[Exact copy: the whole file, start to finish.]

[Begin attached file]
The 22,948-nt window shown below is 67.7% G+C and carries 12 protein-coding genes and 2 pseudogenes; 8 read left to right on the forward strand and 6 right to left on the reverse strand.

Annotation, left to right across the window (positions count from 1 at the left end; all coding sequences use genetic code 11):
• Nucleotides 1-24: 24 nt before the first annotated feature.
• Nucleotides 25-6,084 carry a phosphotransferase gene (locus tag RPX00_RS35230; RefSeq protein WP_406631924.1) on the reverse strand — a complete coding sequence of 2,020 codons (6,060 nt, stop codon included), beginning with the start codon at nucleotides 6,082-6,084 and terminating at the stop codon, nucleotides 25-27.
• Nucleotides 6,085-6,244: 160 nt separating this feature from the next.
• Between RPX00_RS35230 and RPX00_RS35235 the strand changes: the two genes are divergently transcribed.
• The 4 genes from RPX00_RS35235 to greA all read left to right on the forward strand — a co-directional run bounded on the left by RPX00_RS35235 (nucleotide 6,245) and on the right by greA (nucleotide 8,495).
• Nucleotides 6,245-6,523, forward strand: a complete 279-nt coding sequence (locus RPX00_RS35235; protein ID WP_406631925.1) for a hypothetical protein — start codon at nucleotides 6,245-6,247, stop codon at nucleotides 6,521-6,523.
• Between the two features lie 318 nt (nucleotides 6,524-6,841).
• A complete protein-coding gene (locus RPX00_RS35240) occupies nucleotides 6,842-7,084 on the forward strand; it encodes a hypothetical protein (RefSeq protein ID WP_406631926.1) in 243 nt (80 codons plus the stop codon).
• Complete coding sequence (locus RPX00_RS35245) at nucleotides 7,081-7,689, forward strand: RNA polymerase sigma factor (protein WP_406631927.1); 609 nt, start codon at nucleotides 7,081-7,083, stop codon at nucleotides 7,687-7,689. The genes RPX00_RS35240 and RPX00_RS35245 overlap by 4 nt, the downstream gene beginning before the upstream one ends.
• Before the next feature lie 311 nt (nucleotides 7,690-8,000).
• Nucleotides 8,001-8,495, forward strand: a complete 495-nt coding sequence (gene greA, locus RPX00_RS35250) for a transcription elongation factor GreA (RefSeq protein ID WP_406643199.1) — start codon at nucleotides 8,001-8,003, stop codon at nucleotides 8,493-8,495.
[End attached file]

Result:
The 22,948-nt window shown below is 67.7% G+C and carries 12 protein-coding genes and 2 pseudogenes; 8 read left to right on the forward strand and 6 right to left on the reverse strand.

Annotation, left to right across the window (positions count from 1 at the left end; all coding sequences use genetic code 11):
• Nucleotides 1-24: 24 nt before the first annotated feature.
• Nucleotides 25-6,084 carry a phosphotransferase gene (locus tag RPX00_RS35230; RefSeq protein WP_406631924.1) on the reverse strand — a complete coding sequence of 2,020 codons (6,060 nt, stop codon included), beginning with the start codon at nucleotides 6,082-6,084 and terminating at the stop codon, nucleotides 25-27.
• Nucleotides 6,085-6,244: 160 nt separating this feature from the next.
• Between RPX00_RS35230 and RPX00_RS35235 the strand changes: the two genes are divergently transcribed.
• The 4 genes from RPX00_RS35235 to greA all read left to right on the forward strand — a co-directional run bounded on the left by RPX00_RS35235 (nucleotide 6,245) and on the right by greA (nucleotide 8,495).
• Nucleotides 6,245-6,523, forward strand: a complete 279-nt coding sequence (locus RPX00_RS35235; protein ID WP_406631925.1) for a hypothetical protein — start codon at nucleotides 6,245-6,247, stop codon at nucleotides 6,521-6,523.
• Between the two features lie 318 nt (nucleotides 6,524-6,841).
• A complete protein-coding gene (locus RPX00_RS35240) occupies nucleotides 6,842-7,084 on the forward strand; it encodes a hypothetical protein (RefSeq protein ID WP_406631926.1) in 243 nt (80 codons plus the stop codon).
• Complete coding sequence (locus RPX00_RS35245) at nucleotides 7,081-7,689, forward strand: RNA polymerase sigma factor (protein WP_406631927.1); 609 nt, start codon at nucleotides 7,081-7,083, stop codon at nucleotides 7,687-7,689. The genes RPX00_RS35240 and RPX00_RS35245 overlap by 4 nt, the downstream gene beginning before the upstream one ends.
• Before the next feature lie 311 nt (nucleotides 7,690-8,000).
• Nucleotides 8,001-8,495, forward strand: a complete 495-nt coding sequence (gene greA, locus RPX00_RS35250) for a transcription elongation factor GreA (RefSeq protein ID WP_406643199.1) — start codon at nucleotides 8,001-8,003, stop codon at nucleotides 8,493-8,495.